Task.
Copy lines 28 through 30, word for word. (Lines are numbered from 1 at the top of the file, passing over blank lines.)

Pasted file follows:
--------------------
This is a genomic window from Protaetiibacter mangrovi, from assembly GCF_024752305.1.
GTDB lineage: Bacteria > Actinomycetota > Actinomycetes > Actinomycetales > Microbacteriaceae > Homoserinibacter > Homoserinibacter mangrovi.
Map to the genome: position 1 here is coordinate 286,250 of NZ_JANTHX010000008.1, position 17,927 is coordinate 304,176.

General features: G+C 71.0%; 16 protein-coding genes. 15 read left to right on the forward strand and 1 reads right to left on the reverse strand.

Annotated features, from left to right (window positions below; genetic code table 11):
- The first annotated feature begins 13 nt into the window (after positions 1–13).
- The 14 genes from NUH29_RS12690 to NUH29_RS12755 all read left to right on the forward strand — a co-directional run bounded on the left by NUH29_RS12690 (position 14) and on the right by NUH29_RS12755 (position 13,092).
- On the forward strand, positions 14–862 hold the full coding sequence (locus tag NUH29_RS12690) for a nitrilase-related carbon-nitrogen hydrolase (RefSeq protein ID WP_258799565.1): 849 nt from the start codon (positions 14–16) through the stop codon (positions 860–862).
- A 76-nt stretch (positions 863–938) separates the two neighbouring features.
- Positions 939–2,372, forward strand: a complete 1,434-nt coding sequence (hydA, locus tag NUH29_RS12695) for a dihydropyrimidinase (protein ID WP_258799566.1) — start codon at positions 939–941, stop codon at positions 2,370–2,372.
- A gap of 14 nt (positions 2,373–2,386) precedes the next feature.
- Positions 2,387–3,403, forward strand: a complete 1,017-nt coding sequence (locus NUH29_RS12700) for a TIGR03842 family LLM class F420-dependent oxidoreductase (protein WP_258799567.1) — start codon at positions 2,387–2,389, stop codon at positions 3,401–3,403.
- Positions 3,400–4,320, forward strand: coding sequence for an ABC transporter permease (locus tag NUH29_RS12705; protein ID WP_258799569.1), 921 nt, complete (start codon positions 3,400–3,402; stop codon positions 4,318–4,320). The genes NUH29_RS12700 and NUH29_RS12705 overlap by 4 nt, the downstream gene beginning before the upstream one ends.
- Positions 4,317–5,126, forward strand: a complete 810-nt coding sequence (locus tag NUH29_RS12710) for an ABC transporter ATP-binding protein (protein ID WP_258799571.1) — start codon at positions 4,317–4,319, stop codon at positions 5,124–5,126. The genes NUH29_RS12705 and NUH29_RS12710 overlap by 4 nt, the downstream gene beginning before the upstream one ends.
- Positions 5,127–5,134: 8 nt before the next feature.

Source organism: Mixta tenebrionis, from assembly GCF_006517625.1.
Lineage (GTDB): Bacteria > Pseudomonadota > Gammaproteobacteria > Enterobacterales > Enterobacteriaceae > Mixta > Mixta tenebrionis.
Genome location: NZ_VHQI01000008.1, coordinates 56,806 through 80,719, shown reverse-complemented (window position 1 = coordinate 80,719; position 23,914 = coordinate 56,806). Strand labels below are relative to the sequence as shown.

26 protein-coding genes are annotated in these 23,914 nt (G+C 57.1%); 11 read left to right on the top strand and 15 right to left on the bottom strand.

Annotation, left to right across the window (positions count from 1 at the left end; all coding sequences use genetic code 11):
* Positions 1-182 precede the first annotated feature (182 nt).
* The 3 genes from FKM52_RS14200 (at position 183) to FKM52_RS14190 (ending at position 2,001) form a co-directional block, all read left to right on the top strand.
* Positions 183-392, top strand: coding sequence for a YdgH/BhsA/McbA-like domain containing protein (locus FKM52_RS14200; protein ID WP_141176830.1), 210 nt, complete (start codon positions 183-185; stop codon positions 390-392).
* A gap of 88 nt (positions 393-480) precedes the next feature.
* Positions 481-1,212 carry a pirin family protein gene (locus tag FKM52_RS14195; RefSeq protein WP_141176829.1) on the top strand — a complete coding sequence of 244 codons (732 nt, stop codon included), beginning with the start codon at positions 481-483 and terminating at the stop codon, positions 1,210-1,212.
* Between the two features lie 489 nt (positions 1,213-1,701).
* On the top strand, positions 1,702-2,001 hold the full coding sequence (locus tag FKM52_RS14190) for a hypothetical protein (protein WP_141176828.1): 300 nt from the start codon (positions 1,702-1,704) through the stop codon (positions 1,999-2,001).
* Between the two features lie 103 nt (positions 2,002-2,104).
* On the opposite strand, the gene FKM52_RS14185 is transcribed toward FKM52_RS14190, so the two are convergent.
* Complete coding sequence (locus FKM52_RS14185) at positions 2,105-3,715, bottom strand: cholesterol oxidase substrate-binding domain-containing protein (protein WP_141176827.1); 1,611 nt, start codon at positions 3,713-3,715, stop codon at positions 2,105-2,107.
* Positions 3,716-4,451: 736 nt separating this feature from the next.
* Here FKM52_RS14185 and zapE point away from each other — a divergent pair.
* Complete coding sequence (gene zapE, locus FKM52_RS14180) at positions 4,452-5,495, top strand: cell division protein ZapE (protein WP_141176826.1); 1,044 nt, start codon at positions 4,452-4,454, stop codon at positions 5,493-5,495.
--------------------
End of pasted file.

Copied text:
* Between the two features lie 103 nt (positions 2,002-2,104).
* On the opposite strand, the gene FKM52_RS14185 is transcribed toward FKM52_RS14190, so the two are convergent.
* Complete coding sequence (locus FKM52_RS14185) at positions 2,105-3,715, bottom strand: cholesterol oxidase substrate-binding domain-containing protein (protein WP_141176827.1); 1,611 nt, start codon at positions 3,713-3,715, stop codon at positions 2,105-2,107.